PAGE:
So, do you need to blow off all pop psychology and self help? No—but you should always do your own research.
16 Pop Psychology and Self-Help Myths That Are Making You Worse at Gambling
Now that we have given you some context, let’s go over a few myths from pop psychology and self-help that might be doing you more harm than good while you wager. Some of these are small, silly things—but others are a big deal.
- Listening to classical music will make you super smart.
- Stressing about your gambling career is giving you an ulcer.
- Smiling will make you happy.
- Your first instinct is always right.
- Willpower is finite.
- There is only one best way for you to learn.
We’ll start with something silly and small. Do you turn on Mozart every day when you sit down to plan out your sports bets?
If so, you probably heard at some point about the “Mozart effect.” Basically, people who believe in this effect think that listening to classical music makes you smarter.
The origin is a study by psychologist Frances Rauscher. It was a small study; the participants comprised 36 students in college split into three groups. They all performed spatial reasoning tasks, but one group listened to Mozart first, while another listened to a relaxation track, and the control group listened to nothing. The Mozart group had the superior performance.
Here’s the thing: Even Rauscher feels the “Mozart effect” has been blown way out of proportion.
Scientific American says, “Rauscher—whose work, unlike most scientists, is sometimes cited on the liner notes of CDs—remains puzzled as to how this narrow effect of classical music extended from a paper-folding task to general intelligence.”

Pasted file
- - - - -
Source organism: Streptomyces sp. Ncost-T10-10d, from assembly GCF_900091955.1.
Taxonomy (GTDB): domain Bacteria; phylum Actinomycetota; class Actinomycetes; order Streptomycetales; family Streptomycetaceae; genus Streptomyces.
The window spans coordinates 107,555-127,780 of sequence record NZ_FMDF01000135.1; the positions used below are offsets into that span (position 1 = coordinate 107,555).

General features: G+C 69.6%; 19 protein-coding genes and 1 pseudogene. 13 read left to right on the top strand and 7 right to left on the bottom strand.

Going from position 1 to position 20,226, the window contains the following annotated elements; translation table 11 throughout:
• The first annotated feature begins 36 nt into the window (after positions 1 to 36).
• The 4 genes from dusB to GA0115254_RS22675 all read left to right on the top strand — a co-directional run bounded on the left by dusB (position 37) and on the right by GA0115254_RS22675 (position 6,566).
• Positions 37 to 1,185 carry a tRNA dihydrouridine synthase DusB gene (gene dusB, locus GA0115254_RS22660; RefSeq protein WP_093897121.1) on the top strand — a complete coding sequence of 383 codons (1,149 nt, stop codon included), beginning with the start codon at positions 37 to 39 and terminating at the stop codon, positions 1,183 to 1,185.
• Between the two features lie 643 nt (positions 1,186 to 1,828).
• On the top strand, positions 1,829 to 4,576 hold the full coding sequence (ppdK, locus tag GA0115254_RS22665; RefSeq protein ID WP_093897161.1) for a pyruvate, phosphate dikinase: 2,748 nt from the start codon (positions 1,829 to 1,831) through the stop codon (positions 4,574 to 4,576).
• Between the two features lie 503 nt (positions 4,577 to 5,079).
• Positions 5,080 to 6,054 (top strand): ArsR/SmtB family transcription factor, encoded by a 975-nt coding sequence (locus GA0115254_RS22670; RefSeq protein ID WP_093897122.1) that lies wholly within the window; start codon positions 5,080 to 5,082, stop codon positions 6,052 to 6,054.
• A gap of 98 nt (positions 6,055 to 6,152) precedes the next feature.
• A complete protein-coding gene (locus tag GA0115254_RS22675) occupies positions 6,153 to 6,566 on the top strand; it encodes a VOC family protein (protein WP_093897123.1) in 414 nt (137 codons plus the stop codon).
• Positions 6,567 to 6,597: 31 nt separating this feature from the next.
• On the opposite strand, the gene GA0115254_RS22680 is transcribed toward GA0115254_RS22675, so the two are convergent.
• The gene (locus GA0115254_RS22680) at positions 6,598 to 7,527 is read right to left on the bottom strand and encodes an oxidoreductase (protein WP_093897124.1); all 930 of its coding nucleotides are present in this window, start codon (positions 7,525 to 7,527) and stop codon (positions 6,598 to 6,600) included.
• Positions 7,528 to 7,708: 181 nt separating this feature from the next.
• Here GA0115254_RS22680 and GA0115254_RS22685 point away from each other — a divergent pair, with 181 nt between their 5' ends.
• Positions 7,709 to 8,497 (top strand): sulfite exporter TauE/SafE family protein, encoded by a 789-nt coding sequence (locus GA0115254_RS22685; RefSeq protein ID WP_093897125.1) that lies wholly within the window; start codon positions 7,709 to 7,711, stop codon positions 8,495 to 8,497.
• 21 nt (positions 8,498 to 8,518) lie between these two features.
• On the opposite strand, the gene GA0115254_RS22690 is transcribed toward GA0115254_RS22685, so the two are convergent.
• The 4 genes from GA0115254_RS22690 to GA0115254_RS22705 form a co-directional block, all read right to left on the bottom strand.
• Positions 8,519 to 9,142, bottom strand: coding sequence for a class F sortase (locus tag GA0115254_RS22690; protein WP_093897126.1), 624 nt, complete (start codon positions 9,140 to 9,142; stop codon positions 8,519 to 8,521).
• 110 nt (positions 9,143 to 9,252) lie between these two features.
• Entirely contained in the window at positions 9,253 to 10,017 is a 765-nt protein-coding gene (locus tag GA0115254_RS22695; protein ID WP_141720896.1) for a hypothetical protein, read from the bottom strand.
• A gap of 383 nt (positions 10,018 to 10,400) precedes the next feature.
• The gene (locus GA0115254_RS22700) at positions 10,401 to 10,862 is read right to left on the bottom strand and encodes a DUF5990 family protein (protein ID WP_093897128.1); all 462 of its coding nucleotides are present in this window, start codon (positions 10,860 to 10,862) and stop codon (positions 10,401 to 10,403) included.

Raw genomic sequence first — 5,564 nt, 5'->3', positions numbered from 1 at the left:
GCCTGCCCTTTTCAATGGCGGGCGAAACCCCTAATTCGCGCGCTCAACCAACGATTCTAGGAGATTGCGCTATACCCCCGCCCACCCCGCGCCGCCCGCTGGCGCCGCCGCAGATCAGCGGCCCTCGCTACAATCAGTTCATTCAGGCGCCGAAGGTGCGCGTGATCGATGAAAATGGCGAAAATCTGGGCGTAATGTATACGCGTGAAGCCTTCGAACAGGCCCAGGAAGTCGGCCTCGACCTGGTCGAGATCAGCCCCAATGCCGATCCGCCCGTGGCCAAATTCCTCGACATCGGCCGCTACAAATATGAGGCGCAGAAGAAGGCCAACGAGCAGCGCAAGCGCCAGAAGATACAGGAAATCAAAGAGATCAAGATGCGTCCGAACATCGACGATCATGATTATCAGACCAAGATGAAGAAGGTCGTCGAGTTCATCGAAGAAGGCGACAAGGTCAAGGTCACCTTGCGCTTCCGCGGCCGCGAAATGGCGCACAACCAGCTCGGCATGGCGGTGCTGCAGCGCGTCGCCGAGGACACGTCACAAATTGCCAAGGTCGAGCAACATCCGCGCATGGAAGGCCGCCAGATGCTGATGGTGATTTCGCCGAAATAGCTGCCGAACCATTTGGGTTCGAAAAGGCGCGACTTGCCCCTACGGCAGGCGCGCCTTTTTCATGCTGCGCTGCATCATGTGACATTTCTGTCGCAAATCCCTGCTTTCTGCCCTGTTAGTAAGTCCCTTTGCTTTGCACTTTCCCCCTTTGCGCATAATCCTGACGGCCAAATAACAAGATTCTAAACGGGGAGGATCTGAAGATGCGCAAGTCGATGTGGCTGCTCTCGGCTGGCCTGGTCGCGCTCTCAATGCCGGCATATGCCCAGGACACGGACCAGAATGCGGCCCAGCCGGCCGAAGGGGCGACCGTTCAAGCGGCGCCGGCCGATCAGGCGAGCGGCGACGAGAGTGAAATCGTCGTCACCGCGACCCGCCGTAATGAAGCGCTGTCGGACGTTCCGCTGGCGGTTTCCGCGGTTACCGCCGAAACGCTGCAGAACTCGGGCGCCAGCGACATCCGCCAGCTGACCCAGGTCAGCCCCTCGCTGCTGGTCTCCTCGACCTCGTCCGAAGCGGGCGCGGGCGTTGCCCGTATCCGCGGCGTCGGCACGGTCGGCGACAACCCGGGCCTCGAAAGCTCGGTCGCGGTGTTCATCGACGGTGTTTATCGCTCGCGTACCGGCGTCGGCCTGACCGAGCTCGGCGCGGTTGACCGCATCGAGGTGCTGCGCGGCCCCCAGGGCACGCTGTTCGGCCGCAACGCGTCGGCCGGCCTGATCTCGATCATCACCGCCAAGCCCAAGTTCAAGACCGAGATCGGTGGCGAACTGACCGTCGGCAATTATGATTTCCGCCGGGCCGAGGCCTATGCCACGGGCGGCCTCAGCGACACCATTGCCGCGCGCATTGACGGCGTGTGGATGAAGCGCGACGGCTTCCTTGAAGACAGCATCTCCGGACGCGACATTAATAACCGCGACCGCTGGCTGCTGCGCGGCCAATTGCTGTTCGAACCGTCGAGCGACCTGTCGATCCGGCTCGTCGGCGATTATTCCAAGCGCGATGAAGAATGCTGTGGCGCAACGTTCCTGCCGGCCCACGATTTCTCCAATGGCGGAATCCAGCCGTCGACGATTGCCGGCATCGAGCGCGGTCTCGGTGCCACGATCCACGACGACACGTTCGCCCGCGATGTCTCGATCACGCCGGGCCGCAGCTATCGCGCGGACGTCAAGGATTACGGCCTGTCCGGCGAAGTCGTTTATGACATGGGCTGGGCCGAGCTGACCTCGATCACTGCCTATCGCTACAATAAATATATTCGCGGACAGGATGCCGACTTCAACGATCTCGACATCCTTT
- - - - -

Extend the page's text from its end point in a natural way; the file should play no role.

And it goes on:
Is listening to Mozart going to harm your intelligence while you bet? Of course not. But if it is stopping you from listening to whatever is going to really pump you up, maybe you are missing out.
Of course, if that happens to be Mozart, awesome!
You can listen to whatever music you want when you are studying how to bet or making wagers. You do not need to just listen to classical music to perform your best on tasks.
“If you keep stressing like that, you’re going to get an ulcer!” So a well-meaning friend or family member may have told you more than a few times as they walked into your study to find you pulling your hair out with frustration at your most recent lost bet.
Stress can have some very bad health effects. But as it turns out, it is not going to give you an ulcer.
WebMD says, “There is no clear evidence to suggest that the stress of modern life or a steady diet of fast food causes ulcers in the stomach and small intestine.”
This doesn’t mean you should not be doing what you can to keep your stress levels down, but hey, at least you can stop stressing that your stress will give you an ulcer.
And you can also finally let that well-meaning person in your life stop scaring you away from the hard work of becoming a sharp.
Stress will not give you an ulcer, so worrying about ulcers should not stop you from engaging in activities that are sometimes stressful (like trying to become a sharp).
“You should smile more,” someone may have told you at some point in your life (especially if you are a woman). “Smiling more automatically makes you happier.”
The origin of this belief is a study from 1998. Students had to either grip a pen with their lips or their teeth. The former activity forced a frown, and the latter a smile. They then watched cartoons.
The researchers reported that the cartoons were funnier to the participants that they’d forced to smile. Since the release of that study, people have been citing it as proof ever since that if you just smile, you’ll feel awesome.
But it turns out this is yet another study that produced results no one has yet been able to replicate.
Plus, there are studies that show the opposite effect—that being forced to smile actually can damage mood, rather than improve it.
NPR writes, “For example, still another study published this year found that service workers who felt compelled to slap on a smile for customers all day had a higher risk of heavy drinking after work. That may be because disgruntled employees forced to provide service with a smile are unlikely to be wearing genuine, joyful grins, the researchers say.”
So, if you currently attempt to cheer yourself up after you lose a bet by forcing yourself to smile, you can just stop doing that.